There is a list of plugins that enumerates the various functionality that users feel are must-have for their success with ClassicPress. Please take a look at the list if you haven’t already. The list isn’t prioritized, so, I’m asking if you will use this post to list out 3-5 functionalities that are most important to your business and your clients. There’s no need to reference plugins by name – just succinctly note the functionality (ie, seo, forms, security, slider, optimization, caching, etc)…and, feel free to include any type of functionality, whether it’s on the must-have list or not.
Please list your needs in order of preference, with the first item being the most important and the last item being the least important (and with the understanding that I realize they’re all important to your and your clients.)
Update: There’s no need to explain or justify your choices; a bulleted list of 3-5 items without extra discussion would be ideal to keep this thread quickly skimmable. The first 2 replies are perfect.
There is no way I won’t reference by name, some people might need it asap
Plugin Organizer - A plugin to disable plugins on individual pages and change the order that they are loaded in. (This helps with Pagespeed, for example you might have some unnecesaary plugins you don’t want to load in a specific page)
Asset CleanUp - Works superbly if combined with the above plugin, Additionally, you might wanna use a plugin on a script/styles bases (It reduces HTTP request)
Fast Velocity Minify - And if this is combined with the above two, it’s gonna make your page speed as light as possible (Use with caution, you might destroy a lot of stuff )
Google Analytics - An alternative to Jetpack - view visitor reports right in your Wordpress admin dashboard, and or Analytics Dashboard
Lazy Loader - Lazy loading plugin that supports images, iFrames, video and audio elements and uses lazysizes.js. With a manual modification of the markup, it is also possible to lazy load background images, scripts, and styles.
It’s hard to narrow it down to just 5! So i’m trying to think, what would be a deal-breaker for staying on ClassicPress. If i didn’t have these capabilities, i would have to go back to WP … or something … Am also giving plugin names, so people can check out real implementations.
Advanced Custom Fields - Make custom fields for everything.
MainWP - Manage all sites in one place. Host it on your own server.
CMS Tree Page View - Collapsible/expandable tree of all pages, you can see entire site structure at once. View, edit, rearrange, delete, add pages. Indispensable for sites with many pages and subpages.
Contact Form 7 - Make forms. There are others, i work with this one the best.
WPML - Manage multi-lingual websites. There are others, but this one has the capabilities i need.
The list of “needs” differs by goal of the site.
For a hobby site, probably nothing additional is “needed”.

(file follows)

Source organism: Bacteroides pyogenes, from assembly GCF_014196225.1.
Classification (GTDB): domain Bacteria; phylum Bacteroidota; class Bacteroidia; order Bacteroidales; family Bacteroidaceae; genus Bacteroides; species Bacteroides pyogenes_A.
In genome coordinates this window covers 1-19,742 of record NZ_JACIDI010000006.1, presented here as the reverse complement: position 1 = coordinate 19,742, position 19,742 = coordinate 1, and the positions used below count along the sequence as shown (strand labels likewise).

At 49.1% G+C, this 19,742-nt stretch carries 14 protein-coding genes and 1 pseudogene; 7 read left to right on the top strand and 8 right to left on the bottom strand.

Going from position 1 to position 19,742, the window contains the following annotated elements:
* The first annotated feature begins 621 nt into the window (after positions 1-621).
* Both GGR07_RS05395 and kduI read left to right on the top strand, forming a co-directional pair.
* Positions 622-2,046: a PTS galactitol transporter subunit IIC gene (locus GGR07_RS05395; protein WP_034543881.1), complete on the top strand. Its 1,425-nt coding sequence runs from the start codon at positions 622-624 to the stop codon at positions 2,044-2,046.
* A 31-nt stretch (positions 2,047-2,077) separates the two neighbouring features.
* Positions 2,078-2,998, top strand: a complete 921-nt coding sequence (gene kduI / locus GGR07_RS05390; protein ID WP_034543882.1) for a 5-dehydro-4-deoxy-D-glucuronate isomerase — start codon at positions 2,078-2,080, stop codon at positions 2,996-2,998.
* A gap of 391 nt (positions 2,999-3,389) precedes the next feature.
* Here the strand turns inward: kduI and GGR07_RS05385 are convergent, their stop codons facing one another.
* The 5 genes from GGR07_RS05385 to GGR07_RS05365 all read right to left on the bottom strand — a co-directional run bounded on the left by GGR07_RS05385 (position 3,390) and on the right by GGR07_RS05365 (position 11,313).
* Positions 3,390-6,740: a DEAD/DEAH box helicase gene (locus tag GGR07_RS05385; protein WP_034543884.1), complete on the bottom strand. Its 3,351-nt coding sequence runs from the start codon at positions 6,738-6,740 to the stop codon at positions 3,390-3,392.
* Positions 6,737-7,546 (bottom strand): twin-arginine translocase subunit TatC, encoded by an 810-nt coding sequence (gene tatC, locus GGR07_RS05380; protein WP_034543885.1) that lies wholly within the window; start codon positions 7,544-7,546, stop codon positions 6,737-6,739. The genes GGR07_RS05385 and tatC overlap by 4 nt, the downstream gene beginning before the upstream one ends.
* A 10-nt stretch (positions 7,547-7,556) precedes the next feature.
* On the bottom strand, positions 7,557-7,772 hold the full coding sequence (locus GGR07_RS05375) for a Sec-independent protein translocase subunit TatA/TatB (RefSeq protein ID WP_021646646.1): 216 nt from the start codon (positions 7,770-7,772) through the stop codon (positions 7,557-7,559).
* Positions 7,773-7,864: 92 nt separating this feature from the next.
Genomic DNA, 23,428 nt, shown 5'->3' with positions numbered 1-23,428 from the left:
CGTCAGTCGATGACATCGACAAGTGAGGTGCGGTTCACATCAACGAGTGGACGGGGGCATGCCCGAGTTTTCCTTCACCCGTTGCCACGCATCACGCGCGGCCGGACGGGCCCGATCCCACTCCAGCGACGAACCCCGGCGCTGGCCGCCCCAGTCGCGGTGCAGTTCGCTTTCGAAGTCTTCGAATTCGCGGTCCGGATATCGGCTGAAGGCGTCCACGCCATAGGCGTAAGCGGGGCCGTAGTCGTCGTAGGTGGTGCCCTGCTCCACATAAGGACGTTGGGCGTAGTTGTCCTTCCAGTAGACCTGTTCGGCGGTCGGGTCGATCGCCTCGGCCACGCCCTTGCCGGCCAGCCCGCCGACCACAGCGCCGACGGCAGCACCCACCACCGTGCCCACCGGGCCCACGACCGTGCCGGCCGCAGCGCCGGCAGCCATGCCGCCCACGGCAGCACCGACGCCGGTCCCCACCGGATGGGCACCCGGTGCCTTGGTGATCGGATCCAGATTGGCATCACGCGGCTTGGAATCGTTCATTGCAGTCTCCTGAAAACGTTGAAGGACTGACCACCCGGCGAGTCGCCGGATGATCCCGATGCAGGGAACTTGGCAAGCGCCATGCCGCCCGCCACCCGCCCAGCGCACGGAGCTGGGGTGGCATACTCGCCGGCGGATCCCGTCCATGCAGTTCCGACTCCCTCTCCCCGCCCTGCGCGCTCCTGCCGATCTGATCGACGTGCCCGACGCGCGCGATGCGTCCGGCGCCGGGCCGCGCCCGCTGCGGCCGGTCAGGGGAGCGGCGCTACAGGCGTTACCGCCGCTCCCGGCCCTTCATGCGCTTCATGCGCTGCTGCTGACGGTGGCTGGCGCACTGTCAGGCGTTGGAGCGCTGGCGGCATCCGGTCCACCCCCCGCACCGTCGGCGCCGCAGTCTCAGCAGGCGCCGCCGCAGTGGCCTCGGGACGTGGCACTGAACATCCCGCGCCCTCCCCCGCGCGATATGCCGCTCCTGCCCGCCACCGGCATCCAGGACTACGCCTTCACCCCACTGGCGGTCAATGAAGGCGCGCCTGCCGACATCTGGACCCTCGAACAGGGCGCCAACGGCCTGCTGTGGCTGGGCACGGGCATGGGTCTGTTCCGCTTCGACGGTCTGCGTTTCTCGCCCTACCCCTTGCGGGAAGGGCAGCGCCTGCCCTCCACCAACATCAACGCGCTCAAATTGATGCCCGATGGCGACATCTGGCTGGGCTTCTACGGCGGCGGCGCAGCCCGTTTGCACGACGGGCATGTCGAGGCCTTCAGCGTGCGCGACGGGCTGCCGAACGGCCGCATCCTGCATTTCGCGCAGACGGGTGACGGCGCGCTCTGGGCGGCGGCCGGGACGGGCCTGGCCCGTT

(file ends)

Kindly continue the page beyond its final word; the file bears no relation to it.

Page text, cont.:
For a membership site, definitely need something to control roles and access associated with payment.
For ecommerce, definitely need a payment interface and product management.
For affiliate marketing, definitely need redirection and cookie management.
For news, need an ad manager, site maps, and maybe RSS enclosures.
For a forum, definitely need a forum and user management.
There are more…
If the site is dynamic, some sort of firewall or security is needed. Otherwise, something like WP2Static.
Not all sites need SEO (membership sites), but most do.
I answer this way because I’m still trying to figure out what my own personal site should contain… But my client sites are all different, with different needs.
It’s always interesting to see what functionality other people want from plugins. For example, I personally have no use for a plugin to help create custom fields. While I create many custom fields on most sites, I actually find it much easier to do that with my own code than with a plugin – and sites work much faster that way. The plugins I really value are the ones that perform a task that I couldn’t easily code myself.
Top of that list are logging plugins. So I currently install Simple History, Query Monitor, Email Log, and REST API Log – I am a heavy user of the REST API – on every site I use.
I also install several mu-plugins on every site. Several of them are designed to disable or remove things like emoji, embeds, attachment pages and jQuery Migrate. The other two do the following:
Use bcrypt as the password hashing algorithm. (Maybe I should look into using argon.)
Enable proper nonces instead of the tokens that WP/CP misleadingly calls nonces, but which aren’t.
The value of Advanced Custom Fields, for me, is not the ability to create custom fields, but the ability to quickly and easily organize complex sets of custom fields (including fields that appear conditionally) into a usable UI for editors and authors.